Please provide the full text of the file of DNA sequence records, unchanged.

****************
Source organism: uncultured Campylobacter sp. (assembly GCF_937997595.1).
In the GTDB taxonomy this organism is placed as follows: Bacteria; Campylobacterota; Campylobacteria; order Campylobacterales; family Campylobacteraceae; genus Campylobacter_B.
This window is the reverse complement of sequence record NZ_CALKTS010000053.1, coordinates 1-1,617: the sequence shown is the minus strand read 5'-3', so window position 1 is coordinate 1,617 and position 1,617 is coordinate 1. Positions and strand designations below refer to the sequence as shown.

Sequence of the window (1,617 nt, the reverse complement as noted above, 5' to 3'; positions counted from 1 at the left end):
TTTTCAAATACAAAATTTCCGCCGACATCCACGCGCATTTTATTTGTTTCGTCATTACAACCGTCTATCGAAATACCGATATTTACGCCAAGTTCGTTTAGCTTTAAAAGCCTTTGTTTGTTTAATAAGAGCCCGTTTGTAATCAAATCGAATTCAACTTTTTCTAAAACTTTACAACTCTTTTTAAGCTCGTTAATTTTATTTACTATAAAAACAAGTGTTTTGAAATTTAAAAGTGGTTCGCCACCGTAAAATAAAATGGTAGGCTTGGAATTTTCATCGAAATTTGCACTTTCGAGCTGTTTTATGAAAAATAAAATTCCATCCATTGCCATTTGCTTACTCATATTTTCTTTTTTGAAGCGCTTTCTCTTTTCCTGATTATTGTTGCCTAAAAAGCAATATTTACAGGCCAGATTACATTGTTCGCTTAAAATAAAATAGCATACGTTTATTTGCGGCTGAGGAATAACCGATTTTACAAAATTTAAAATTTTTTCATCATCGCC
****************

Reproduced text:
Source organism: uncultured Campylobacter sp. (assembly GCF_937997595.1).
In the GTDB taxonomy this organism is placed as follows: Bacteria; Campylobacterota; Campylobacteria; order Campylobacterales; family Campylobacteraceae; genus Campylobacter_B.
This window is the reverse complement of sequence record NZ_CALKTS010000053.1, coordinates 1-1,617: the sequence shown is the minus strand read 5'-3', so window position 1 is coordinate 1,617 and position 1,617 is coordinate 1. Positions and strand designations below refer to the sequence as shown.

Sequence of the window (1,617 nt, the reverse complement as noted above, 5' to 3'; positions counted from 1 at the left end):
TTTTCAAATACAAAATTTCCGCCGACATCCACGCGCATTTTATTTGTTTCGTCATTACAACCGTCTATCGAAATACCGATATTTACGCCAAGTTCGTTTAGCTTTAAAAGCCTTTGTTTGTTTAATAAGAGCCCGTTTGTAATCAAATCGAATTCAACTTTTTCTAAAACTTTACAACTCTTTTTAAGCTCGTTAATTTTATTTACTATAAAAACAAGTGTTTTGAAATTTAAAAGTGGTTCGCCACCGTAAAATAAAATGGTAGGCTTGGAATTTTCATCGAAATTTGCACTTTCGAGCTGTTTTATGAAAAATAAAATTCCATCCATTGCCATTTGCTTACTCATATTTTCTTTTTTGAAGCGCTTTCTCTTTTCCTGATTATTGTTGCCTAAAAAGCAATATTTACAGGCCAGATTACATTGTTCGCTTAAAATAAAATAGCATACGTTTATTTGCGGCTGAGGAATAACCGATTTTACAAAATTTAAAATTTTTTCATCATCGCC